Sunday, 15 September 2013

Hurricane Smith - Don't Let It Die (1972)

Norman 'Hurricane' Smith was a bit of a late bloomer in the pop music business and was the ripe old age of 49 years old when his debut album "Don't Let It Die" came out in 1972 on EMI/Columbia records. He had, however, been behind the scenes for many years previously. Having lied about his age and being granted an apprenticeship by EMI, he worked his way up the ranks, from tea boy to engineer to producer, working on some big, BIG recordings in the process, including the first six Beatles albums,  the first four by Pink Floyd and the Pretty Things' "S.F. Sorrow". Smith also worked with Barclay James Harvest, The Swinging Blue Jeans, Gerry & the Pacemakers, Kevin Ayers, Billy J. Kramer & The Dakotas and Manfred Mann.

Being around such talent obviously rubbed off on Smith during the 1960's and it was then that he started to dabble with songwriting, possibly taking John Lennon seriously when he joked that the Beatles were short of songs during the Help! sessions, prompting him to write "Don't Let It Die". There's a clear Gilbert O'Sullivan influence in Smith's recordings, as well as the Beatles, mainly of the Paul McCartney Music Hall variety and if that's your bag, and you don't mind the heavily orchestrated arrangements, you'll love this album.

Hurricane wasn't hip and he never pretended to be so. Instead he stuck to what he was great at, writing and producing some real nice pop tunes that your gran would like, full of nostalgia and sentimentality. But in an odd way, it works and I find myself coming back to his first album for repeated listens.

In the liner notes for the album, Smith comes over as a pretty decent, humble kind of bloke, appreciative of the people in the business who have helped him and not afraid to poke fun at himself. The back of the LP sleeve also proudly states that Smith won a couple of Ivor Novello Awards (Best Song and Lyric) for "Don't Let It Die" in 1971-72...and there are pictures of them on there too, in case you don't believe him!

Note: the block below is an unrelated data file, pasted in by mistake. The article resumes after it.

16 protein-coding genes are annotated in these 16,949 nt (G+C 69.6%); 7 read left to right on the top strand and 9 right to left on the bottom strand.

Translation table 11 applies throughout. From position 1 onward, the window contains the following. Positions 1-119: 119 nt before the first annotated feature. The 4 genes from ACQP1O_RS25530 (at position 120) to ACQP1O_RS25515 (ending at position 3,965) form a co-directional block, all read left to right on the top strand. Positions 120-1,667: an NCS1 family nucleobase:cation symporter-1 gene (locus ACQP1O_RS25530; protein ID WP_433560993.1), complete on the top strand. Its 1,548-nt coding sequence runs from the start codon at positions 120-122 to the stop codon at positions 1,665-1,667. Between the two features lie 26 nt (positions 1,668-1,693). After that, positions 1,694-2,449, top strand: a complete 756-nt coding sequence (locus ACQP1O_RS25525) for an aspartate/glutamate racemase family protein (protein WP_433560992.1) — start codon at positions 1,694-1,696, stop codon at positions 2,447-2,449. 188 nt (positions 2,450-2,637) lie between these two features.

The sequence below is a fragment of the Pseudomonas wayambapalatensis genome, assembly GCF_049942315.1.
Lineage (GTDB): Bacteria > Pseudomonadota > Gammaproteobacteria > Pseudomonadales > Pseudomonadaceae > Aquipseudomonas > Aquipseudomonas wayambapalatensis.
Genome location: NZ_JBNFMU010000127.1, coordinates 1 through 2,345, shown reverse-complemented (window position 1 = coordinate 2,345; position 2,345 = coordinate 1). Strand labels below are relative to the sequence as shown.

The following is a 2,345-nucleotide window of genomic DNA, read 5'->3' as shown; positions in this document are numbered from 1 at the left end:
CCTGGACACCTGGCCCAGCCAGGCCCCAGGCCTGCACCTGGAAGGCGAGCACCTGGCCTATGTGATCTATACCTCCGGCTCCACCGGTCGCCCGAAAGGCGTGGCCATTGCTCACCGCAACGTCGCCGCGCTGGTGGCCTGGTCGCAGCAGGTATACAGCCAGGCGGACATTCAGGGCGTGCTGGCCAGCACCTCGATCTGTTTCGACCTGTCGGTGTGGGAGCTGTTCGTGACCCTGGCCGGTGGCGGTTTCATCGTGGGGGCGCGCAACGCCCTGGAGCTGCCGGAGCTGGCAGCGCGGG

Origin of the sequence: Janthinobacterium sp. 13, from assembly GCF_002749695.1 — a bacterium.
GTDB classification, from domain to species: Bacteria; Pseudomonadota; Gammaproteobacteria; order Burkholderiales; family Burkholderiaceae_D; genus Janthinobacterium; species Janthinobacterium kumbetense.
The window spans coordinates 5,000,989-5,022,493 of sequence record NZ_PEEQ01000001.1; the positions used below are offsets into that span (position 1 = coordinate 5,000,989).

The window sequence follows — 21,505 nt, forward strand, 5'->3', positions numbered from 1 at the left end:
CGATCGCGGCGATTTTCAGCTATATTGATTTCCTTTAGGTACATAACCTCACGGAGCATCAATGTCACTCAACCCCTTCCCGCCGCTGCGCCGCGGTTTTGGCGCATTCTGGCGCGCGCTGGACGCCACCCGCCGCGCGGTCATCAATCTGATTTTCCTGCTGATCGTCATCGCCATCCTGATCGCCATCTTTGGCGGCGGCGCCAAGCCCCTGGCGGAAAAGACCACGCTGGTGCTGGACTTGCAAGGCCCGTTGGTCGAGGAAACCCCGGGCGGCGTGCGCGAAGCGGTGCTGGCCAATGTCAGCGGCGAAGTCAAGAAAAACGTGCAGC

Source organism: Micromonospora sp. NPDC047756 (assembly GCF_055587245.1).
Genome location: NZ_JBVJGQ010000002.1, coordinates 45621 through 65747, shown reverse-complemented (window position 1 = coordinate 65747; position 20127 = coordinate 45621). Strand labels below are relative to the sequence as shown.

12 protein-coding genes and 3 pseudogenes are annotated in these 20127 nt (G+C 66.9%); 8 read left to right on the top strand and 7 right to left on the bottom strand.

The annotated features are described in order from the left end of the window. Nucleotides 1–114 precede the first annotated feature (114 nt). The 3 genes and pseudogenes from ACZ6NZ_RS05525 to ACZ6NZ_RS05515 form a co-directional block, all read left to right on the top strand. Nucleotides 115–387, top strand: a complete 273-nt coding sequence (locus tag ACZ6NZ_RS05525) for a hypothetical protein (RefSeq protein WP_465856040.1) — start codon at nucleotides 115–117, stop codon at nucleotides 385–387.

Smith died in 2008 aged 85. The previous year he released his memoir "John Lennon Called Me Normal" and attended Beatlefest in where he was interviewed, sharing stories about his time as an engineer for the Beatles. There's a clip of him talking about "She Loves You" taken from the Beatles Stories DVD here.


I'll leave the last words to Hurricane Smith with his explanation of "Auntie Vi's", my favourite track on the album...
"I got the idea for this song by looking back to my days as a young boy who hated being dressed up in a black velvet suit, to be taken out to Sunday tea. I don't infact have an Auntie Vi, but I think that Mother was probably a little too fat and furry! I hope you will forgive me making this point of philosophy in this song, but I never did agree with the upbringing of a child on the basis of a child being seen and not heard, because I think this could lead to an inhibited adult later on"

Lyrics
Hurricane Smith - Auntie Vi's
(Smith)

We all went round to Auntie Vi's for tea
Mum and Dad, Jimmy Lad and Me
And Mother had the usual things to say
That we should please be good today

She's all dressed up like a Persian Cat
When he's looking very fluffy but he's much too fat and furry
And dear old Dad in his best cravat
Couldn't go anywhere without his old brown hat, that derby
Bought in 1892

And after family greetings had begun
Couldn't miss the big wet kiss to come
And after jelly, cream and strawberry flan
We all just sat and grown up chat I couldn't understand

La da da da, La da da da
Da da da da da da da da
La da da da, La da da da
Da da da da da da da da

I know there's much to be grateful for
But going out to tea is such a great big bore on Sunday, boring Sunday
But I mustn't complain not a single word
Good little boys are only seen not heard on Sunday
Mothers' day of rest

The smoky open fire and old perfume
Special treat, once a week from ???
I couldn't wait 'til mother finally said
"Time for us to catch the bus
and home in time for bed!"

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